As of June 30, 2019, the system included 3,379 working members with an average annual salary of $42,892 and 2,663 retired members with an average annual benefit of $33,880, Smith said. The system also included 426 disabled retired members with an average annual benefit of $16,990 and 490 beneficiaries with an average annual benefit of $15,834.

The Department of Transportation paid $23.2 million into the system in fiscal 2020, while the system's members contributed $10.2 million, she said. The department started paying an amount equal to 14.9% of its employees' salaries into the system in July 2019 -- up from the previous 12.9% -- and the employee contribution to the system increased from 6.5% of their salaries to 7%, effective July 1 of this year, she said.

Act 295 of 2019 authorized the system's board of trustees to increase how much the system's working members and the department pay into the system. Last year, the rate charged to working members increased from 6% of salary to 6.5%.

Asked if the system's trustees have proposed any changes for the Legislature to consider in the 2021 regular session, Smith said that "the trustees are waiting for the issuance of the actuarial report for [fiscal year] 2020 before making any decisions regarding proposed legislation for the 2021 legislative session."

JUDICIAL RETIREMENT

At the Arkansas Judicial Retirement System in fiscal 2020, its international stock market investments increased by $5.7 million in value to $45.8 million, while its domestic stock market investments gained $48,481 in value to $104.1 million, Baird and Callan reported.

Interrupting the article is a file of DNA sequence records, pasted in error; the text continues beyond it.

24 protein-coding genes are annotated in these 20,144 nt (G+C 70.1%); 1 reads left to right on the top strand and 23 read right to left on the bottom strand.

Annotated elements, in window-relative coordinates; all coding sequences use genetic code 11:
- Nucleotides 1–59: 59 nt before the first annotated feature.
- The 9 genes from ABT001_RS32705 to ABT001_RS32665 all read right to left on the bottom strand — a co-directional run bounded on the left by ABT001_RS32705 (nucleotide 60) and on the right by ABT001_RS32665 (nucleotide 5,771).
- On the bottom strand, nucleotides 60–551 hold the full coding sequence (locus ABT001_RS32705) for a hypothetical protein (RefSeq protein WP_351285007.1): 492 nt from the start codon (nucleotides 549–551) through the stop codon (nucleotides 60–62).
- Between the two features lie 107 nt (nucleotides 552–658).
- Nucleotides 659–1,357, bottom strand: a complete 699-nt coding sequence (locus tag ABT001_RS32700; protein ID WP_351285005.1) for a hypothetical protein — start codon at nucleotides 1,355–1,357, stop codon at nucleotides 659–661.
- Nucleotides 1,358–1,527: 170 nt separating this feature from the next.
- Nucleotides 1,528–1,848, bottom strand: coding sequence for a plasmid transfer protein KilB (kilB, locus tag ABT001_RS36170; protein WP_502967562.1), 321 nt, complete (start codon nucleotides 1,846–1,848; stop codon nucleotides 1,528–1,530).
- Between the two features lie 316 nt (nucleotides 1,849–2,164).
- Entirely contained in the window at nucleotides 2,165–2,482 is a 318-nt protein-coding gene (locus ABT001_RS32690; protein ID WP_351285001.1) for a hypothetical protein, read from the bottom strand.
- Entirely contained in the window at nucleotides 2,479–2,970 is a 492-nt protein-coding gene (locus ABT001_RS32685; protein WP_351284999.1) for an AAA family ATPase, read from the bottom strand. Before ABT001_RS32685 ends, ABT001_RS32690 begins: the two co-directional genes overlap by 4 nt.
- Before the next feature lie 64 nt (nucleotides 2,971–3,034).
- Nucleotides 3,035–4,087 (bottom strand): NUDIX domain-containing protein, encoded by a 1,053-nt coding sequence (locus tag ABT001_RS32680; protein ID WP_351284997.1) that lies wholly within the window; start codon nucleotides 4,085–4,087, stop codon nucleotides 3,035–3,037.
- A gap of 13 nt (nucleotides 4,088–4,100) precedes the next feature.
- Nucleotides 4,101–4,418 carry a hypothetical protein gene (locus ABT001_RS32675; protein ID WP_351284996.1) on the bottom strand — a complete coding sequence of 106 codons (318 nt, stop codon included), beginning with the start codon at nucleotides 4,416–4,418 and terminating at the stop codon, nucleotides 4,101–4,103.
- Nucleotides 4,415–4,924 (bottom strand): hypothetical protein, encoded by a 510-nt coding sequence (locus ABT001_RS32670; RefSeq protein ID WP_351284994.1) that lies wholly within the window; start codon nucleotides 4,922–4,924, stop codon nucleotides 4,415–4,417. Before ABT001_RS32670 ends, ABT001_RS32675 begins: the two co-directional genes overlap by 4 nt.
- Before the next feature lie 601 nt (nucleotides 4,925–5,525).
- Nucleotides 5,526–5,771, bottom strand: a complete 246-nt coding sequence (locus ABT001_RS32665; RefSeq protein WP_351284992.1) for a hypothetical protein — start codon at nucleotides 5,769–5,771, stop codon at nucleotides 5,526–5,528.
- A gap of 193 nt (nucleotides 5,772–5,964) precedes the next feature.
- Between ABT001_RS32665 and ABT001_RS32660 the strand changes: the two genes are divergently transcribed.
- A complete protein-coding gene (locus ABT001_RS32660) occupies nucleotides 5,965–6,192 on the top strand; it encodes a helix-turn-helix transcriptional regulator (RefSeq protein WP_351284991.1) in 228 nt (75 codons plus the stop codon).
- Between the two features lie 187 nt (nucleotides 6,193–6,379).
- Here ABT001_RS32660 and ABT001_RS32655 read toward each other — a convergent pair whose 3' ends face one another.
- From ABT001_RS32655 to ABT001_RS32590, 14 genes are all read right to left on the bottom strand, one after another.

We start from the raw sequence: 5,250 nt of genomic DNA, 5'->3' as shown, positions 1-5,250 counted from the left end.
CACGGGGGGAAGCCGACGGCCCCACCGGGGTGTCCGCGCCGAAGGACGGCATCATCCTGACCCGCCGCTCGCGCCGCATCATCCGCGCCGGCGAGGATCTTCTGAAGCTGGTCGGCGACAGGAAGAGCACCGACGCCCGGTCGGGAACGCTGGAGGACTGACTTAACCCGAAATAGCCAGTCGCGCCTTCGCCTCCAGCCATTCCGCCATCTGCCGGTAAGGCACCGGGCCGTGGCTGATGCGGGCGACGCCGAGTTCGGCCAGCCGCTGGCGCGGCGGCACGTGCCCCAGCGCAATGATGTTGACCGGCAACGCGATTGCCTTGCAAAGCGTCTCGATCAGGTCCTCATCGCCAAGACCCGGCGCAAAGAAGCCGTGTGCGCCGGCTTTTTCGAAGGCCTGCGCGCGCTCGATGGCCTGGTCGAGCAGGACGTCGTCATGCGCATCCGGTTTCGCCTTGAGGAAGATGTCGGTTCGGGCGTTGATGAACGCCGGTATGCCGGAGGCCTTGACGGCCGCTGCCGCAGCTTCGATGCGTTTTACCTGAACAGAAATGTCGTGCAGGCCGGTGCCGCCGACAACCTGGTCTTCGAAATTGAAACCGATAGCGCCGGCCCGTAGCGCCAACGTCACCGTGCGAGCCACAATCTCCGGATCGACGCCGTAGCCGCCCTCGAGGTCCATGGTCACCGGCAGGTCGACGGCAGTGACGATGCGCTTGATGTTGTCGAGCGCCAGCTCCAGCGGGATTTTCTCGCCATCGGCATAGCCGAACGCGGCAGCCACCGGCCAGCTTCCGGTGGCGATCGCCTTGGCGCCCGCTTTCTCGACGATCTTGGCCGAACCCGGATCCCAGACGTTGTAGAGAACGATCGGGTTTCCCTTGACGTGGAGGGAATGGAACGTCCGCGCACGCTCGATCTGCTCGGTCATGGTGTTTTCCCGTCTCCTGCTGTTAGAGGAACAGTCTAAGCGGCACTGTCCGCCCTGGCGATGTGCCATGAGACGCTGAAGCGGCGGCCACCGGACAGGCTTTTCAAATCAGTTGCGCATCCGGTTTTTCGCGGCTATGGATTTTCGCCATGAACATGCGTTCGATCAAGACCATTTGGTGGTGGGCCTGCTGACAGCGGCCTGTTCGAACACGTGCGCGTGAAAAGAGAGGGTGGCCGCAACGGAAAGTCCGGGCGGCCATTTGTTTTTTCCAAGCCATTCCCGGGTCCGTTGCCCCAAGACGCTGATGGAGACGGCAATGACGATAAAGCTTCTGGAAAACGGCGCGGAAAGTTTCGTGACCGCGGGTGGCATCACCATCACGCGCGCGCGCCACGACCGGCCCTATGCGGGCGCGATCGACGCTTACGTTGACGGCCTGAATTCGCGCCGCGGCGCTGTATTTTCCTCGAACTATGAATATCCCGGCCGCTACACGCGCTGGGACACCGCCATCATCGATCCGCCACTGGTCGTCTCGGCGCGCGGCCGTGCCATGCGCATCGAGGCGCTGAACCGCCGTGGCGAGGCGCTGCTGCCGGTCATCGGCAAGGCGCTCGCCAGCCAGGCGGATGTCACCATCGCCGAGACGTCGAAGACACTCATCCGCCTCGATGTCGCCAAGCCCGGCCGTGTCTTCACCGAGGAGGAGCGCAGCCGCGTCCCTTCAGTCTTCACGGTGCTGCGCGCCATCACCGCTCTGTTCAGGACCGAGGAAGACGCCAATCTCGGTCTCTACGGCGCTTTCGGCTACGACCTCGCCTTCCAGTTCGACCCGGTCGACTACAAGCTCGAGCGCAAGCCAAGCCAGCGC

They said its bond investments gained $7.7 million in value to end up at $106.2 million and its real estate investments gained $214,737 in value to total $24.4 million.

"It's important to note that the change in dollar value over the year was impacted by the payment of benefits," totaling $13.4 million, Baird said.

The system includes 140 working members who are paid an average salary of $168,591 a year and 149 retired members who are paid an average retirement benefit of $7,446 a month or $89,352 a year, he said.

In fiscal 2020, the state paid $8.1 million into the system, system members chipped in $1.1 million and court fees provided $394,973, according to a system report.

As of June 30, 2019, the system's unfunded liabilities totaled $23.8 million. The projected payoff period is variable and the remaining period for the largest portion was 13 years, according to Baird. The system was 91.6% funded as of June 30, 2019, based on its latest actuarial report.

The system includes working and retired Arkansas Supreme Court justices, Arkansas Court of Appeals' members and circuit judges.

Asked whether the system's trustees have proposed any legislation for the 2021 regular session, Baird said, "They have not discussed proposing any legislation at this point."

Sponsor Content

Comments

COMMENTS - It looks like you're using Internet Explorer, which isn't compatible with our commenting system. You can join the discussion by using another browser, like Firefox or Google Chrome.
It looks like you're using Microsoft Edge. Our commenting system is more compatible with Firefox and Google Chrome.
ADVERTISEMENT
ADVERTISEMENT
ADVERTISEMENT